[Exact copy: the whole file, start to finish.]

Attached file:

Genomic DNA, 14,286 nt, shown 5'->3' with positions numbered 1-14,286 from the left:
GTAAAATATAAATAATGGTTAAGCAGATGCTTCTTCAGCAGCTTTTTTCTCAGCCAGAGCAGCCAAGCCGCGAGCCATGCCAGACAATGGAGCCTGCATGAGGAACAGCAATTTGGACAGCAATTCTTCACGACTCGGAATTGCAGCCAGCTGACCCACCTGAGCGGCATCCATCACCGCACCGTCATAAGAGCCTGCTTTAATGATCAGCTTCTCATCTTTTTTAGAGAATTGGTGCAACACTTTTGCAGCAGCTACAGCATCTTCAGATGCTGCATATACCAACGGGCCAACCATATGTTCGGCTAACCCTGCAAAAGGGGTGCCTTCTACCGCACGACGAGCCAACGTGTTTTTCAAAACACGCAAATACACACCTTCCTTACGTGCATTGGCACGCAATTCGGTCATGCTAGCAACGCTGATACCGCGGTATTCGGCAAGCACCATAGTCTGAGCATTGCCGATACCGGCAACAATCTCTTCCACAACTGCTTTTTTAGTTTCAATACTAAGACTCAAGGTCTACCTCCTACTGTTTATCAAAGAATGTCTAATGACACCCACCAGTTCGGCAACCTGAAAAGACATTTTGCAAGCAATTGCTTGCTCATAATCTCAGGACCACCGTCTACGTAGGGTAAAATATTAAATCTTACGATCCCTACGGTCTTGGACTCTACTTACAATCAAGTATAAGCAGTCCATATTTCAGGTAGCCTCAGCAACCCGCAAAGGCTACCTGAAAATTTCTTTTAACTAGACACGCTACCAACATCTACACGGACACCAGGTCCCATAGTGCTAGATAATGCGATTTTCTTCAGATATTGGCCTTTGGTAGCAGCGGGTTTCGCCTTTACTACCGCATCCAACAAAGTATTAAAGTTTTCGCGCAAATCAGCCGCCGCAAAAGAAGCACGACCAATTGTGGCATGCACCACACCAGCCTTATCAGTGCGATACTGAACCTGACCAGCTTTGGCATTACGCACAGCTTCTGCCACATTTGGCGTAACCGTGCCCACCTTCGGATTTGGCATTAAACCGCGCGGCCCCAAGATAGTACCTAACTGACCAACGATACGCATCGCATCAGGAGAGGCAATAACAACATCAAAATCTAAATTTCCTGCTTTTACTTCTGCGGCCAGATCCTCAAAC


Genomic DNA, 14,286 nt, shown 5'->3' with positions numbered 1-14,286 from the left:
GTAAAATATAAATAATGGTTAAGCAGATGCTTCTTCAGCAGCTTTTTTCTCAGCCAGAGCAGCCAAGCCGCGAGCCATGCCAGACAATGGAGCCTGCATGAGGAACAGCAATTTGGACAGCAATTCTTCACGACTCGGAATTGCAGCCAGCTGACCCACCTGAGCGGCATCCATCACCGCACCGTCATAAGAGCCTGCTTTAATGATCAGCTTCTCATCTTTTTTAGAGAATTGGTGCAACACTTTTGCAGCAGCTACAGCATCTTCAGATGCTGCATATACCAACGGGCCAACCATATGTTCGGCTAACCCTGCAAAAGGGGTGCCTTCTACCGCACGACGAGCCAACGTGTTTTTCAAAACACGCAAATACACACCTTCCTTACGTGCATTGGCACGCAATTCGGTCATGCTAGCAACGCTGATACCGCGGTATTCGGCAAGCACCATAGTCTGAGCATTGCCGATACCGGCAACAATCTCTTCCACAACTGCTTTTTTAGTTTCAATACTAAGACTCAAGGTCTACCTCCTACTGTTTATCAAAGAATGTCTAATGACACCCACCAGTTCGGCAACCTGAAAAGACATTTTGCAAGCAATTGCTTGCTCATAATCTCAGGACCACCGTCTACGTAGGGTAAAATATTAAATCTTACGATCCCTACGGTCTTGGACTCTACTTACAATCAAGTATAAGCAGTCCATATTTCAGGTAGCCTCAGCAACCCGCAAAGGCTACCTGAAAATTTCTTTTAACTAGACACGCTACCAACATCTACACGGACACCAGGTCCCATAGTGCTAGATAATGCGATTTTCTTCAGATATTGGCCTTTGGTAGCAGCGGGTTTCGCCTTTACTACCGCATCCAACAAAGTATTAAAGTTTTCGCGCAAATCAGCCGCCGCAAAAGAAGCACGACCAATTGTGGCATGCACCACACCAGCCTTATCAGTGCGATACTGAACCTGACCAGCTTTGGCATTACGCACAGCTTCTGCCACATTTGGCGTAACCGTGCCCACCTTCGGATTTGGCATTAAACCGCGCGGCCCCAAGATAGTACCTAACTGACCAACGATACGCATCGCATCAGGAGAGGCAATAACAACATCAAAATCTAAATTTCCTGCTTTTACTTCTGCGGCCAGATCCTCAAAC